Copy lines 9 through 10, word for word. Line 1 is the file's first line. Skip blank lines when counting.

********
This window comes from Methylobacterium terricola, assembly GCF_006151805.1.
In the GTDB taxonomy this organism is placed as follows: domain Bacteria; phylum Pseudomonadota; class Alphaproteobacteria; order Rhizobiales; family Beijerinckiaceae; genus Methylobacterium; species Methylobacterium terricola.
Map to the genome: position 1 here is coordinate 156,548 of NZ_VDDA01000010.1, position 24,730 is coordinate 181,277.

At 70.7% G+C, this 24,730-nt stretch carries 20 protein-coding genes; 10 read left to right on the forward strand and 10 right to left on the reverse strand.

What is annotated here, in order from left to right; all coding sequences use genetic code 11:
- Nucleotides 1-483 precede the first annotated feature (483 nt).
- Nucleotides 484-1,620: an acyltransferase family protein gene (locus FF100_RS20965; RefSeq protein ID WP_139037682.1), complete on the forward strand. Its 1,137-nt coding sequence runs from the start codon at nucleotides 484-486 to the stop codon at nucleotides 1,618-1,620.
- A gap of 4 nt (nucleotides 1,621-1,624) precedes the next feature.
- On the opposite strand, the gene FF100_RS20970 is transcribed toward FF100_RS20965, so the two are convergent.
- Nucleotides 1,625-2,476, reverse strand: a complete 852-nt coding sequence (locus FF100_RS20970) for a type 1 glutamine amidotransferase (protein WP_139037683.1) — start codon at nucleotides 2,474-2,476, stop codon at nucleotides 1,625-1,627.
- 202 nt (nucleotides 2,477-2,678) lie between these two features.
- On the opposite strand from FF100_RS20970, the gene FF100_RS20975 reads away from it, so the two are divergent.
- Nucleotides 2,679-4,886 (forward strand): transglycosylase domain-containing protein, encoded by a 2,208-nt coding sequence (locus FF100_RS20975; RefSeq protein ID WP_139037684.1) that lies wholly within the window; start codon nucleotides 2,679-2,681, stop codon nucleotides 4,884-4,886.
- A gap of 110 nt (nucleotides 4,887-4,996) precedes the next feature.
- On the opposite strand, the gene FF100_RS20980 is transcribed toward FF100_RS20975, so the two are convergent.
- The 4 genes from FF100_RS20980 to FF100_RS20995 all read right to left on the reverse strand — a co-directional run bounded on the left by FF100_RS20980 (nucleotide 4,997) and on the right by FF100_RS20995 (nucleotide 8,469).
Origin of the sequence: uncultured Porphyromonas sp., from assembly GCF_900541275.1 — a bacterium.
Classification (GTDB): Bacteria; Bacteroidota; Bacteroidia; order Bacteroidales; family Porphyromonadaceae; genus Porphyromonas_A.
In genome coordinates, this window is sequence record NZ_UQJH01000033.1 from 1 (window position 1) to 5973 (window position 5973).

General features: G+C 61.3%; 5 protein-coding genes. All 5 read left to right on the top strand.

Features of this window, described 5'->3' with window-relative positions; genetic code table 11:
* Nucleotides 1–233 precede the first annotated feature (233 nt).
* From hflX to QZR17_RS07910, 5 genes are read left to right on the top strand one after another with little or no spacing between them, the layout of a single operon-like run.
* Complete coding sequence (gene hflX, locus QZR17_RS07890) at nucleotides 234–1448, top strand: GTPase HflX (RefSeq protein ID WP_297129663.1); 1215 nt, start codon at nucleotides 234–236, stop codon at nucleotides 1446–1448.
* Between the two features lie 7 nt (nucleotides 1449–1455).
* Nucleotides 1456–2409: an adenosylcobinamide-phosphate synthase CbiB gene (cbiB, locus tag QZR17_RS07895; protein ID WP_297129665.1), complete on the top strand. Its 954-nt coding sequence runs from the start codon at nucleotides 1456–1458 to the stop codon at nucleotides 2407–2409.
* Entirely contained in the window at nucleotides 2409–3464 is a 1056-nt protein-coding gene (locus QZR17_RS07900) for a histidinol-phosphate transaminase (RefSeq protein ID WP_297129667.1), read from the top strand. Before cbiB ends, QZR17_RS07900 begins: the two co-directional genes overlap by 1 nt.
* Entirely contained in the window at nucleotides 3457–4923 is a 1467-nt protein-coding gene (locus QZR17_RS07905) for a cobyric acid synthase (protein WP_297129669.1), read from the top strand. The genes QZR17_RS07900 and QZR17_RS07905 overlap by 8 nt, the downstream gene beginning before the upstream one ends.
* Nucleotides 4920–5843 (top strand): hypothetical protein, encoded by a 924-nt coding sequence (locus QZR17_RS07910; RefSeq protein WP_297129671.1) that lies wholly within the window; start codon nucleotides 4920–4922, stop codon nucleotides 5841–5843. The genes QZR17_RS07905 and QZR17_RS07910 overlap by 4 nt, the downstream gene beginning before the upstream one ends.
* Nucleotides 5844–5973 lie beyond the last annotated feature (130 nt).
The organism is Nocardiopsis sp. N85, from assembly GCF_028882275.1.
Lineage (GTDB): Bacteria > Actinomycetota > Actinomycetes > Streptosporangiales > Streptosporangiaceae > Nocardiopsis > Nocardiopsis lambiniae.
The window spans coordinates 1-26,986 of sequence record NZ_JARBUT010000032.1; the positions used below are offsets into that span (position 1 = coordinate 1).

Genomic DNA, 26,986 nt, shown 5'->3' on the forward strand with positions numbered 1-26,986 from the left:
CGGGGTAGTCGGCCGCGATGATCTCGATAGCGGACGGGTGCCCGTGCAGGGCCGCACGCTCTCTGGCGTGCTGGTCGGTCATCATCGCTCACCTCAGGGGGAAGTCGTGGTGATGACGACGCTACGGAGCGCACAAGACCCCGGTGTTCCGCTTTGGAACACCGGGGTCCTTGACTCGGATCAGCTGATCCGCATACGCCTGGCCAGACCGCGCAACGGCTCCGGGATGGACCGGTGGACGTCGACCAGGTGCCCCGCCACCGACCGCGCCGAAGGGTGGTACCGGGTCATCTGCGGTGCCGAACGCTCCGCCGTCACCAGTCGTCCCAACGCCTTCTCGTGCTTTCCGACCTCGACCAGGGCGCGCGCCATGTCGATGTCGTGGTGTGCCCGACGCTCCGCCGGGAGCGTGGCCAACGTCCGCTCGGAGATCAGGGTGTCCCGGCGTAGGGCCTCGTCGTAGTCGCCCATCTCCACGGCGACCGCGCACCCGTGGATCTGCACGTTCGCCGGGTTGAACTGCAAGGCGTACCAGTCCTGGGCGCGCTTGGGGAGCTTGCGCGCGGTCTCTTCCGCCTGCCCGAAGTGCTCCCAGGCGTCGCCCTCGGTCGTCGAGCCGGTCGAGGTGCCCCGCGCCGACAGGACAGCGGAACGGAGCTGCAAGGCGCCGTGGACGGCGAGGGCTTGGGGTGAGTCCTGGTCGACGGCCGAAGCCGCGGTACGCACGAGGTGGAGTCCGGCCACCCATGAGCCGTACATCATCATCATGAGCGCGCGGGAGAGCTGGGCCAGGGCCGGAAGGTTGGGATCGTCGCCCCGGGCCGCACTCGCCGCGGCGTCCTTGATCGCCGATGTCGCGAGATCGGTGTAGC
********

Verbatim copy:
- On the opposite strand, the gene FF100_RS20970 is transcribed toward FF100_RS20965, so the two are convergent.
- Nucleotides 1,625-2,476, reverse strand: a complete 852-nt coding sequence (locus FF100_RS20970) for a type 1 glutamine amidotransferase (protein WP_139037683.1) — start codon at nucleotides 2,474-2,476, stop codon at nucleotides 1,625-1,627.